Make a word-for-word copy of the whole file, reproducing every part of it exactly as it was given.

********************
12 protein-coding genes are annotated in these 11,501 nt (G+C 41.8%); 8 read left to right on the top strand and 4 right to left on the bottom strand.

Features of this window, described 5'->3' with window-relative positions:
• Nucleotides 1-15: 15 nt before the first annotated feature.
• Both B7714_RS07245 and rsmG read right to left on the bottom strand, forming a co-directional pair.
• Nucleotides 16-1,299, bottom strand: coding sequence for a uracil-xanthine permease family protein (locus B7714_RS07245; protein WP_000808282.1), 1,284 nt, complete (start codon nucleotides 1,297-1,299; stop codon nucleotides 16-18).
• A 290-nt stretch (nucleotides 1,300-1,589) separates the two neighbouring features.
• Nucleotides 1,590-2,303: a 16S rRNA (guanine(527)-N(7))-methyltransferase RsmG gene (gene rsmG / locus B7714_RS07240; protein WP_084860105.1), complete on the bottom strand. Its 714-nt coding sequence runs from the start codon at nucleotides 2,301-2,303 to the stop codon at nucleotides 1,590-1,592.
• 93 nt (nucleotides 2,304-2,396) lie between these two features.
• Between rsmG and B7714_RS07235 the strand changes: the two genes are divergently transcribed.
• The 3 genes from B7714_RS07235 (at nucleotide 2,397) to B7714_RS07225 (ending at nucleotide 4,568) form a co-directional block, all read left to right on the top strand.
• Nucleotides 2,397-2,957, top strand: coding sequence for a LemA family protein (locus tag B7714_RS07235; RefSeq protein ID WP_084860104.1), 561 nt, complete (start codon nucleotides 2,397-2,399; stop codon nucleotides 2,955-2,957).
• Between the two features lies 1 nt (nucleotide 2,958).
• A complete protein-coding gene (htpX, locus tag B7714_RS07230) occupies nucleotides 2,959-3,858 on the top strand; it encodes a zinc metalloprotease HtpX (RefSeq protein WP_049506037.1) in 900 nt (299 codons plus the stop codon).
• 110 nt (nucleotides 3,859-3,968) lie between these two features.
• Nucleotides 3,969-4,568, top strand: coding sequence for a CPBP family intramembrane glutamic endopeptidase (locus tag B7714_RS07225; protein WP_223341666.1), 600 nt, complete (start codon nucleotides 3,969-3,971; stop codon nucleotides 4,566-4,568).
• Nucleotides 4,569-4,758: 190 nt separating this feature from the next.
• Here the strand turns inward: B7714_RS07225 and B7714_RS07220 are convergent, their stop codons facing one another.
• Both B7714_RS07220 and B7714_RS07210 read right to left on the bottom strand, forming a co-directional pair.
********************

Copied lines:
12 protein-coding genes are annotated in these 11,501 nt (G+C 41.8%); 8 read left to right on the top strand and 4 right to left on the bottom strand.

Features of this window, described 5'->3' with window-relative positions:
• Nucleotides 1-15: 15 nt before the first annotated feature.
• Both B7714_RS07245 and rsmG read right to left on the bottom strand, forming a co-directional pair.
• Nucleotides 16-1,299, bottom strand: coding sequence for a uracil-xanthine permease family protein (locus B7714_RS07245; protein WP_000808282.1), 1,284 nt, complete (start codon nucleotides 1,297-1,299; stop codon nucleotides 16-18).
• A 290-nt stretch (nucleotides 1,300-1,589) separates the two neighbouring features.
• Nucleotides 1,590-2,303: a 16S rRNA (guanine(527)-N(7))-methyltransferase RsmG gene (gene rsmG / locus B7714_RS07240; protein WP_084860105.1), complete on the bottom strand. Its 714-nt coding sequence runs from the start codon at nucleotides 2,301-2,303 to the stop codon at nucleotides 1,590-1,592.
• 93 nt (nucleotides 2,304-2,396) lie between these two features.
• Between rsmG and B7714_RS07235 the strand changes: the two genes are divergently transcribed.
• The 3 genes from B7714_RS07235 (at nucleotide 2,397) to B7714_RS07225 (ending at nucleotide 4,568) form a co-directional block, all read left to right on the top strand.
• Nucleotides 2,397-2,957, top strand: coding sequence for a LemA family protein (locus tag B7714_RS07235; RefSeq protein ID WP_084860104.1), 561 nt, complete (start codon nucleotides 2,397-2,399; stop codon nucleotides 2,955-2,957).
• Between the two features lies 1 nt (nucleotide 2,958).
• A complete protein-coding gene (htpX, locus tag B7714_RS07230) occupies nucleotides 2,959-3,858 on the top strand; it encodes a zinc metalloprotease HtpX (RefSeq protein WP_049506037.1) in 900 nt (299 codons plus the stop codon).
• 110 nt (nucleotides 3,859-3,968) lie between these two features.
• Nucleotides 3,969-4,568, top strand: coding sequence for a CPBP family intramembrane glutamic endopeptidase (locus tag B7714_RS07225; protein WP_223341666.1), 600 nt, complete (start codon nucleotides 3,969-3,971; stop codon nucleotides 4,566-4,568).
• Nucleotides 4,569-4,758: 190 nt separating this feature from the next.
• Here the strand turns inward: B7714_RS07225 and B7714_RS07220 are convergent, their stop codons facing one another.
• Both B7714_RS07220 and B7714_RS07210 read right to left on the bottom strand, forming a co-directional pair.